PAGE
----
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Mitsotakis, Erdogan Gird for NATO Meeting Tête-à-Tête Time

Ευρωκίνηση

FILE - Greek Prime Minister Kyriakos Mitsotakis and Turkish President Recep Tayyip Erdogan in previous meeting in London. (Photo by Eurokinissi/ Dimitris Papamitsos)

What happens in Brussels between Greek Prime Minister Kyriakos Mitsotakis and Turkish President Recep Tayyip Erdogan as they meet at a NATO session might stay in Brussels because it's going to be a private affair.

With tensions undiminished despite recent talks aimed at lowering the volume in disputes over the seas and other issues, they are due to talk June 14 on the sidelines of the defense alliance meeting.

They may have only a top aide nearby, said Kathimerini, with no indication yet whether what's discussed will be made public or, if so, put in diplomatic terms so as not to raise the temperature again.

The setting, the paper said citing officials preparing for the showdown, is designed to give the two leaders a way to talk frankly as Greece said it would renew calls for sanctions if Turkey keeps up provocations and claims to waters around Greek islands for planned energy hunts.

When they met twice before, in September and December 2019, they each had an entourage, resulting in back-and-forth monologues that brought no real progress, the report added.

Despite the new design, Mitsotakis is said to not expect any results from the usually obstinate Erdogan – due to meet US President Joe Biden too – and who has said he will proceed with orders for oil and gas drilling in the Aegean and East Mediterranean at any rate.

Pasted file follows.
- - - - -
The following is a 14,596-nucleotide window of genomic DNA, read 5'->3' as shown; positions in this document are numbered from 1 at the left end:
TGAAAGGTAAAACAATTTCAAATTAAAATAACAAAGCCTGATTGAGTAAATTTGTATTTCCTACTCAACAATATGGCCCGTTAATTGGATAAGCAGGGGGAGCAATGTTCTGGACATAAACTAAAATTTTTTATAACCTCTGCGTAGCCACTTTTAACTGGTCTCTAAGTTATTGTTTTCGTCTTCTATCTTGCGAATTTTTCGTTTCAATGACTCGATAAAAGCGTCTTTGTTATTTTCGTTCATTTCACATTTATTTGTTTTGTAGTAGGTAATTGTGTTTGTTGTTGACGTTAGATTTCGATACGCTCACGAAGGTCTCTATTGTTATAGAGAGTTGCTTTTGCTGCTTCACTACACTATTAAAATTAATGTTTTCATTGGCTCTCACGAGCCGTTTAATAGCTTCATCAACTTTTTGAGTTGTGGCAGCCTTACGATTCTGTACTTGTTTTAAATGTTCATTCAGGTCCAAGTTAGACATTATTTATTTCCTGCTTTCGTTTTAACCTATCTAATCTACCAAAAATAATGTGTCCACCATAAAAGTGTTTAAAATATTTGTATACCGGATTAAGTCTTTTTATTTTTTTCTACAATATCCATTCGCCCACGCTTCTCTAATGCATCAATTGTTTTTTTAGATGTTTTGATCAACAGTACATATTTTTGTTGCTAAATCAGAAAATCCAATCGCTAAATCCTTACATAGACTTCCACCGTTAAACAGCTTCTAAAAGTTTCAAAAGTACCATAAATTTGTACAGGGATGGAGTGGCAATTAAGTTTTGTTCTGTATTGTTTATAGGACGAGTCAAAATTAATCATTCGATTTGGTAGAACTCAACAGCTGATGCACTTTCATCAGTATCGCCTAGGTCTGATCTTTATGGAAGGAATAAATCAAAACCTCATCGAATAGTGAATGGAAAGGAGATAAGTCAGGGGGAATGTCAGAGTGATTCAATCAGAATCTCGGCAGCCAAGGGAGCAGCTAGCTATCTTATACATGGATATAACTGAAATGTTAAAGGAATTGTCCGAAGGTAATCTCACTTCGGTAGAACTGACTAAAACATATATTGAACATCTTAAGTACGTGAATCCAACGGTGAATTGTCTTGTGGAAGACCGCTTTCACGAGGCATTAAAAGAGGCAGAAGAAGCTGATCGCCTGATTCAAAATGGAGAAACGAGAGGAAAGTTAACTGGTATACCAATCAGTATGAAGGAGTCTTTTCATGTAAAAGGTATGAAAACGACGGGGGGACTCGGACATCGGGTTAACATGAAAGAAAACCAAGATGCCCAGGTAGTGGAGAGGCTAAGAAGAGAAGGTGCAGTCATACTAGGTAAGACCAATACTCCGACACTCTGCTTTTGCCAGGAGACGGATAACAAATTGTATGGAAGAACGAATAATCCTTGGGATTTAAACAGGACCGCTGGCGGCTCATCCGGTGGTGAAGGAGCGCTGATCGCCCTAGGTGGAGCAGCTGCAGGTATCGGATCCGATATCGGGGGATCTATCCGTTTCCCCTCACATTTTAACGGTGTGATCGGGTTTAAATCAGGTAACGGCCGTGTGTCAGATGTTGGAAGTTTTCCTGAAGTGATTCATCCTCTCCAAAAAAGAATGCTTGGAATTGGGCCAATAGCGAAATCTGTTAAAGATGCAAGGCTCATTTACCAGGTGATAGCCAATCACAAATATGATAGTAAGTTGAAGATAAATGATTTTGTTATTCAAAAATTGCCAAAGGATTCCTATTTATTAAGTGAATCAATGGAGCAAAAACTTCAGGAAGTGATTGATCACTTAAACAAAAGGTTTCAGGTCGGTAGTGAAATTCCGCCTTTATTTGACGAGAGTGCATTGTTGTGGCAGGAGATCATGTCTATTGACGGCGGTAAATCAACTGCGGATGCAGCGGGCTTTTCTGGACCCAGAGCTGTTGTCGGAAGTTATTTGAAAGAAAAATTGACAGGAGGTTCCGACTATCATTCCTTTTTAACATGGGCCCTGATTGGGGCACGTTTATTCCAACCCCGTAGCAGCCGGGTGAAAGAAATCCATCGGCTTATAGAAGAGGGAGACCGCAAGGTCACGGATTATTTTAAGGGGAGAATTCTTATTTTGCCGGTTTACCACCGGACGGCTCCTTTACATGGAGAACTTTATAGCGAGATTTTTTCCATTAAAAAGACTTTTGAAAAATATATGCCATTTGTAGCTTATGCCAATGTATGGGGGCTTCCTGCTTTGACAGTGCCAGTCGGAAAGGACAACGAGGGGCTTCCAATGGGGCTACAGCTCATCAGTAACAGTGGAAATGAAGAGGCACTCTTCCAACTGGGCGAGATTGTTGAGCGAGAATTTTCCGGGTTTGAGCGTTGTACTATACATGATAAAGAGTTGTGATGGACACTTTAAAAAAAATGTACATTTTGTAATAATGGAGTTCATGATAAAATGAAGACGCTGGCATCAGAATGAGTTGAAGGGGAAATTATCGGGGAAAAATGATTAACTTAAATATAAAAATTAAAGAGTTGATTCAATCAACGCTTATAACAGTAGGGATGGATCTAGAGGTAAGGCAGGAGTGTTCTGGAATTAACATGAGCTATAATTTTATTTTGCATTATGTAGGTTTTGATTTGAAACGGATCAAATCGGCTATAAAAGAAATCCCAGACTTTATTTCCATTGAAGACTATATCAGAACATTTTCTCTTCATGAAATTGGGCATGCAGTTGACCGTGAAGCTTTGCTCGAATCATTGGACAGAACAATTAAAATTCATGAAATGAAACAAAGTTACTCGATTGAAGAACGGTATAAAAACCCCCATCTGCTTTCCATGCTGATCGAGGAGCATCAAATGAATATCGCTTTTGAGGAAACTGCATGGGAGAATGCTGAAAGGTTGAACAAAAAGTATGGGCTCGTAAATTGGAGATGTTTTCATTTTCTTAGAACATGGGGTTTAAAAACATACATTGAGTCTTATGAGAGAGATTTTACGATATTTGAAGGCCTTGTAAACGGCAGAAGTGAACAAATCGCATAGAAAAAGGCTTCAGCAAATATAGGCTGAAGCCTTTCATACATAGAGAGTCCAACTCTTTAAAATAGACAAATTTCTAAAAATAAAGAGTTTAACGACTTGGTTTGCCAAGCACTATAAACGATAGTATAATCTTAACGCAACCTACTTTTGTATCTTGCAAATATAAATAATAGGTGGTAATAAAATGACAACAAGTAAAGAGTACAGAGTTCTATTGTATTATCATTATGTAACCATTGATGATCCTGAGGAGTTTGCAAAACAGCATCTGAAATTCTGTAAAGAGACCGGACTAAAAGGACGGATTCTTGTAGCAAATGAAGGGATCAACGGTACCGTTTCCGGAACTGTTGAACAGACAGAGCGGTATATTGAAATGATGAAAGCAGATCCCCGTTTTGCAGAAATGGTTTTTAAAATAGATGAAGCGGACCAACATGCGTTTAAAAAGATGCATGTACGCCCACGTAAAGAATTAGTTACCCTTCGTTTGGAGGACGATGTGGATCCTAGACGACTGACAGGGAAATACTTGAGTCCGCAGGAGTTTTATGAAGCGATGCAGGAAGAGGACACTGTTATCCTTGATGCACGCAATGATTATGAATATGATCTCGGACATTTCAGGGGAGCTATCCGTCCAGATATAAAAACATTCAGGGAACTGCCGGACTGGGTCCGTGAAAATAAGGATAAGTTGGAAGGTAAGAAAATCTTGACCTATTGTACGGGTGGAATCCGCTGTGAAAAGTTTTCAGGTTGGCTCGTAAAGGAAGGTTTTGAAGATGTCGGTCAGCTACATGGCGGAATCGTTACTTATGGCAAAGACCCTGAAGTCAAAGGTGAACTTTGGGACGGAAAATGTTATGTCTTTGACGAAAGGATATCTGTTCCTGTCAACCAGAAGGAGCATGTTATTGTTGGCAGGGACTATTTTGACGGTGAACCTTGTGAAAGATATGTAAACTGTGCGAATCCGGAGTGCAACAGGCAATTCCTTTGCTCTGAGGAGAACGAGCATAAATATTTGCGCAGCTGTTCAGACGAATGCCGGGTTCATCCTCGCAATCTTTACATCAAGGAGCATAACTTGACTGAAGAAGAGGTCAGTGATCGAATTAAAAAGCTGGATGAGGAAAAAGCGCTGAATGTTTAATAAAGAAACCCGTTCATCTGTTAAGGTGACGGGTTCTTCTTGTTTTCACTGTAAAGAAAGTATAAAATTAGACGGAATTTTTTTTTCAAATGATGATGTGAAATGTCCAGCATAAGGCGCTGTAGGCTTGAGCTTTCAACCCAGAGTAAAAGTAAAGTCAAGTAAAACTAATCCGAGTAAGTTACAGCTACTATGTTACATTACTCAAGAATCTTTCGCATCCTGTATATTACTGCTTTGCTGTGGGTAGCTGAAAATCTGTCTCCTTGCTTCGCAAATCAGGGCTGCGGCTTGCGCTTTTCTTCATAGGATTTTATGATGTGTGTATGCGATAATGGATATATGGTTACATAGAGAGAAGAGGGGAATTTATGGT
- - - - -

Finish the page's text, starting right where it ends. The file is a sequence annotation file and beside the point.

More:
The goal instead is to prevent a flareup of the type that over the past two years has occasionally brought the countries to loggerheads and almost a conflict, with warships circling each other.

The Greek side, the report said, believes Erdogan agreed to the meeting to smooth over troubles with the European Union although the bloc has shown itself unwilling to consider sanctions that Greece has demanded at times.

Erdogan could use the occasion to also push for an agenda of insisting Greece give more rights to a Muslim minority he wants called Turkish because they're Turkish, and for them to be able to appoint their own religious leaders.

Erdogan also has support from German Chancellor Angela Merkel, whose country is home to 2.774 million people of Turkish heritage and is also a major arms supplier to Turkey.

Germany also excluded Greece from the Berlin Conference schedule for June 23 to discuss Libya, which made a deal with Turkey dividing the seas between them and leading to claims around Greek islands.

An EU meeting will follow on June 24-25 but the bloc's leaders are expected to again shy away from upsetting Erdogan who has threatened to unleash more refugees and migrants who went to Turkey on the bloc through Greece and its islands if pushed.